But somebody has to staff the dry 7-11’s, and collect the garbage of the wealthy, and provide reaffirmation of caste, so the State Street El tracks form another of Oakwood’s many dividing lines. To the south - the other side of the tracks, yes - is the scullery in this house of the privileged. Every township, no matter how pristine, has its low-rent quadrant, and Oakwood has Garrison Street.
Boner lives on Garrison Street. It puts him within striking range of Oakwood High School, one of his principal sources of income. Business is good.
He unleashes a cloud of acrid smoke and thinks about bashing the wino, since it is nearly time to debark. A quick laugh, as a sign-off. Two steps and he jacks his boot hard into the wino’s midsection. Yeah. The man contracts with a woof.
. Bile bubbles from his slack mouth. It steams in the chill air of the car. Still alive.
What a miracle
, thinks Boner.
He writes EAT ME on the wino’s forehead with the silver marker, stepping daintily to avoid getting puke on his boots. Next stop is his. He scoots off.
As far as he knows, wino-tagging is his own unique innovation.
The Garrison Street station is deserted at three in the morning. What a surprise. The front door glass has been replaced with industrial plastic, still intact so far, but one door is cocked open against the fierce wind on a broken closure arm. Some frustrated commuter has ripped the receiver out of the pay phone again. Boner doesn’t check the slot for change. What for? He is holding more than five hundred cash, in neat fifties.
No one is sleeping in the shelter of the station tonight. Or dead.
Boner sucks the last of the life from the hash button, then stows the pipe. Its warmth leaches through his pocket. He keeps the pipe in his left Levi pocket. The right holds his Mexican switch, a white bone handle housing a seven-inch, double-edged vampire fang. In his upper pocket are his silver pen and his Zippo. His belt features several dozen keys on a chain pull, plus the leash to a zippered billfold with Harley wings. Mounted against the small of his back beneath his coats he carries a larger Special Forces survival knife. Somewhere within the leather he also packs a coil of razor wire on ring handles. His mirrored tong shades hang now from a button slit. Boner is wearing enough metal to freak out an airport alarm system twice over.
Besides the five hundred bucks in mad money, Boner’s biker wallet contains a letter-perfect fake ID for Illinois State, three attorney cards for emergencies, American Express from his boss, ditto, and a smattering of Polaroids: Here is Cynder, going down on him (from above, out of focus). Here she is spreading her legs for the lens. Here she is with a wine bottle jammed up her twat, fucking the mix of whiskey and codeine that made her so photogenic in the first place…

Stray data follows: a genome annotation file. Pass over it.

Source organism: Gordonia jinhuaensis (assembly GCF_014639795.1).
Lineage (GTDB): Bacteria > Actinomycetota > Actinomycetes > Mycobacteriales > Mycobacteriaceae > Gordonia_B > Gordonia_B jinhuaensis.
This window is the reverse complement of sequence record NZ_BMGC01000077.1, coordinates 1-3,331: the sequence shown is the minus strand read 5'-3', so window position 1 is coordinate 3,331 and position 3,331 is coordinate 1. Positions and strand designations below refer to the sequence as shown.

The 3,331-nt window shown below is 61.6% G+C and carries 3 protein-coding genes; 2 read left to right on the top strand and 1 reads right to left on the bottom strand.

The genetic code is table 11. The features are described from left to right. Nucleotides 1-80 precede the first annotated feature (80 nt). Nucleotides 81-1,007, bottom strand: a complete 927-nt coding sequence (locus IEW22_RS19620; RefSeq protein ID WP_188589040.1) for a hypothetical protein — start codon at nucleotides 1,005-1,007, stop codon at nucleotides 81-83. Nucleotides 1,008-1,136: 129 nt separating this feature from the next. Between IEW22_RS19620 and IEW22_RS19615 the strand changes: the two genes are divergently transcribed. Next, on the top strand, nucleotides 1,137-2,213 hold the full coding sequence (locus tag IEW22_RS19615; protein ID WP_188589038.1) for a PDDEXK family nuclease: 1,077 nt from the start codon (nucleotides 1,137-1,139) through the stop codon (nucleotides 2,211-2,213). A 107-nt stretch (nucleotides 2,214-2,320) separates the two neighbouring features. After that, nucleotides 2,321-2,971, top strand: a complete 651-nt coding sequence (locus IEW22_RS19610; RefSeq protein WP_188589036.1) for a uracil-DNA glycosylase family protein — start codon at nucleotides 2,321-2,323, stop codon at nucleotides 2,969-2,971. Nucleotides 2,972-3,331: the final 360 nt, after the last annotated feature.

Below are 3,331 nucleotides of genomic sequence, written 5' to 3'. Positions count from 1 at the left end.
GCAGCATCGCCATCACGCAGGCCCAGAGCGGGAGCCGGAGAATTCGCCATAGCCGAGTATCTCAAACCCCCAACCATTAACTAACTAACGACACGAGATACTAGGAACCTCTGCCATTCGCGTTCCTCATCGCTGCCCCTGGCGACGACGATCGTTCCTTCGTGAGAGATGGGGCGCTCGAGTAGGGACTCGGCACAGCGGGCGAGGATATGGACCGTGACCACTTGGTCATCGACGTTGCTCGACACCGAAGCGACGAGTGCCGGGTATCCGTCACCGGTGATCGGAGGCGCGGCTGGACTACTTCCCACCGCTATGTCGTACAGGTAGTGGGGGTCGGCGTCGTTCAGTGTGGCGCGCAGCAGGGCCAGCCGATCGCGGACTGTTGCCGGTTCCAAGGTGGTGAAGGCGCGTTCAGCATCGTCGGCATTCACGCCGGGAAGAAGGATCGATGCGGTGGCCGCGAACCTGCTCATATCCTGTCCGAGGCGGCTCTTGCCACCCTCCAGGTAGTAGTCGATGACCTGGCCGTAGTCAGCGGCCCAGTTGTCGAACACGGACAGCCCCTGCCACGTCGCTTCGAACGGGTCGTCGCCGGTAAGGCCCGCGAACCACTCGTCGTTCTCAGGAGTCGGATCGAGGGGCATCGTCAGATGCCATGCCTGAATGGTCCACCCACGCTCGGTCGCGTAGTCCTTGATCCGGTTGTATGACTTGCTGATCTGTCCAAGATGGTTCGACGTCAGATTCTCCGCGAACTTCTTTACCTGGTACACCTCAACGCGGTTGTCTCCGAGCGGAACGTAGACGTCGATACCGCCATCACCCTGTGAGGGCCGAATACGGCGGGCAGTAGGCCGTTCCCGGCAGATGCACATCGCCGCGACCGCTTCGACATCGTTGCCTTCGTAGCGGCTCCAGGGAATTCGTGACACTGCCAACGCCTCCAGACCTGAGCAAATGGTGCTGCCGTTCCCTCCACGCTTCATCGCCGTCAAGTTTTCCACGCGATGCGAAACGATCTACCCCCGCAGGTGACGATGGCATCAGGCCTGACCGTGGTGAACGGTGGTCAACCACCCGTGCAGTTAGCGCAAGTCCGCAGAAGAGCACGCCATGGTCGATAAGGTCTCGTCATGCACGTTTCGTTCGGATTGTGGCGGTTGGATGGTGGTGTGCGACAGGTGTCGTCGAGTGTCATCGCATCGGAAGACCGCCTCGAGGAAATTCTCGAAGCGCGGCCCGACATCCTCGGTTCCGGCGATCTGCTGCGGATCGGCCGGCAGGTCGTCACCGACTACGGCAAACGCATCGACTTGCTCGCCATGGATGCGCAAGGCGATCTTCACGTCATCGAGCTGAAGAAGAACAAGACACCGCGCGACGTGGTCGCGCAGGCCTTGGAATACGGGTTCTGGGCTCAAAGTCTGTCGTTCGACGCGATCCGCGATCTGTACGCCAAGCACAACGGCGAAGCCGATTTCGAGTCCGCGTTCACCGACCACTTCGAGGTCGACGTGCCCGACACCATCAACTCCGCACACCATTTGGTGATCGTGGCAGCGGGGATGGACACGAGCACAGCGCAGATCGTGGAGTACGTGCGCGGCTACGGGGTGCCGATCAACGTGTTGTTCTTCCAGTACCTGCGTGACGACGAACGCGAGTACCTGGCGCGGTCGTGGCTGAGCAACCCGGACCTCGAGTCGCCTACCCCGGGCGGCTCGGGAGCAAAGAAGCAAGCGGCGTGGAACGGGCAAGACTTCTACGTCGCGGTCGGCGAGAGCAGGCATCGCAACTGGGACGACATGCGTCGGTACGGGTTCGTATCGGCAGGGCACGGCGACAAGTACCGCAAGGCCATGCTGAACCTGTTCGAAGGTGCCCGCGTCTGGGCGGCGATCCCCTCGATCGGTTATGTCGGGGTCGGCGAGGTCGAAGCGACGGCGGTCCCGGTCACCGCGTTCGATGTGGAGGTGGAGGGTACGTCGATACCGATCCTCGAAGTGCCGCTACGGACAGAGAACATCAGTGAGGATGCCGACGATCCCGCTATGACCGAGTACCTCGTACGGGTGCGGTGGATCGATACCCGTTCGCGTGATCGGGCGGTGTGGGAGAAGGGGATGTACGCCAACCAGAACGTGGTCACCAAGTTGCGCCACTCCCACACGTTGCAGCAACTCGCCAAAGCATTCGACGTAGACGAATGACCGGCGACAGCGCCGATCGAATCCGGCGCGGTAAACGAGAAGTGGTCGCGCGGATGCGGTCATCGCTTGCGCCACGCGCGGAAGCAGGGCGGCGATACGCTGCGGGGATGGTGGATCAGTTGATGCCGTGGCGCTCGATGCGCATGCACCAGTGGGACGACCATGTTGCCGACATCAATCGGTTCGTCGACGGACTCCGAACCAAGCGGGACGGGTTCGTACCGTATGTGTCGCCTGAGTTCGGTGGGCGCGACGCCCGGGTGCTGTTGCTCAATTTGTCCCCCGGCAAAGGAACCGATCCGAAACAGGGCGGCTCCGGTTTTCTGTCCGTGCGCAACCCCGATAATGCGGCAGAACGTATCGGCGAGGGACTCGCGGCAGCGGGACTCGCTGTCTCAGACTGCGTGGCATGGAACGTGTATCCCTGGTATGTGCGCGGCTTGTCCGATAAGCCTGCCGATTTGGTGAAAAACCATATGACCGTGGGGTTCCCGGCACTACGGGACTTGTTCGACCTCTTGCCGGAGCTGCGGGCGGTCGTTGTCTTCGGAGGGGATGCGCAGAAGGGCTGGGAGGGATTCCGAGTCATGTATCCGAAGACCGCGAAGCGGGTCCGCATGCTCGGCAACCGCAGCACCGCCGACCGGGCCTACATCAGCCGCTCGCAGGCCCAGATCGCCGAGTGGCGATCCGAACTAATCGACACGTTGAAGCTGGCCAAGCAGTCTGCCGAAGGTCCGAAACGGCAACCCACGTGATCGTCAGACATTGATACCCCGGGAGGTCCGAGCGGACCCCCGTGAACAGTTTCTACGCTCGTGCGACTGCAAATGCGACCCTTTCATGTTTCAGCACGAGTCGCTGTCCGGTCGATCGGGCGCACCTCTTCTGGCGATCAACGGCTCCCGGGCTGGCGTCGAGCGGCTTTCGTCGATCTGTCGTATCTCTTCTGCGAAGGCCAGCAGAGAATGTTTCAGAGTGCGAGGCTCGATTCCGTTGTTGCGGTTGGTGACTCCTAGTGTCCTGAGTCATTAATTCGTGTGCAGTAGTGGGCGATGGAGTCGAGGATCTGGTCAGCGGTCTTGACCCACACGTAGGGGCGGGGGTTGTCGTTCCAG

Snapshot: Here is Boner, crunching alone through a four-foot snowpack to the building on Garrison Street. Too much party. He is tired and has to piss.
The building is four stories of ancient red brick befouled by a dandruff of dirty snow. Thick stalactites of cloudy ice hang to frame the east doorway. Above the door, vague shadows suggest the name in granite intaglio beneath. KENILWORTH ARMS.
Boner does not bother with keys. The east door is usually open. So much for security. The foyer is no warmer than the tarmac of Garrison Street, unplowed and cold as the balls of a corpse. He notices names on strips of embossing tape, pressed into slots on the vandalized gangbox. Not his. He does not check for mail.
Dead ahead, a loose caul of musty carpet patches the narrow stairway. It is the color of dust except for a dark, wet stain on the second and third steps that looks like blood. Boner’s boots leave cleated footprints all the way up to the second floor landing.
In his wake, sleet slashes in through the skewed east door and makes that weird keening it reserves for after hours. The old building shifts and creaks. Boner thinks of thumping around inside a palsied dinosaur finally setting down to die. It is no longer called Kenilworth Arms on the lease forms. Long in advance of Boner’s residence it was bought out by a corporate realtor. Currently it is administrated by a grubby foreign landlord whose cubbyhole door, in the basement, reads BUILDING MANAGER. One day the realtor will vend the property, or flatten it for redevelopment. Until that day, Kenilworth Arms will continue to slip through the cracks. Boner appreciates this. He shares a kinship with anything that survives on the outskirts of polite civilization.
He hears water dripping.
Kenilworth ’s single-wide elevator is rocky, claustrophobic, unsafe. It has been stalled at the second floor for weeks, reeking of Lysol and cat urine. From Two, you had to hike up anyway. The stairs are not a configuration original to the building; they seemed tacked on, too narrow, with oversharp corners. Boner can touch the walls to either side as he ascends. A fat person could not make it. The cheap paint smothering the wallboard is blackened from all the hands before him.
Down the second floor hallway Boner can see the elevator doors are open a crack. The forty watter inside has burned out or, more likely, been broken. In addition to the urine smell, the air wafting down the corridor carries the thick miasma of fried food, plus an odor like dirty socks that makes Boner think of jail.
Up one more confined flight. Boner’s on top, on Three. Technically the basement level is a floor, but no one seems interested in documenting this with room numbers.
Across from the dented elevator doors on Three is a little table holding a coffee can containing plastic flowers shrouded in dust. Above this, an oval mirror is miraculously unbroken. Up here the floorboards groan with the sound of incontinent old men squeezing out painful farts. TVs babble mindlessly, ceaselessly, hot deals on used cars in the predawn. Halfway down the hall one of the yellow bulbs is dead. Boner passes through the pool of darkness and hangs a right past a head-high column of icebox doors built into the wall. Most of these have been nailed up. Some still open and close. They were installed during a time when the iceman could make his deliveries without dragging huge drippy blocks over your nice kitchen linoleum.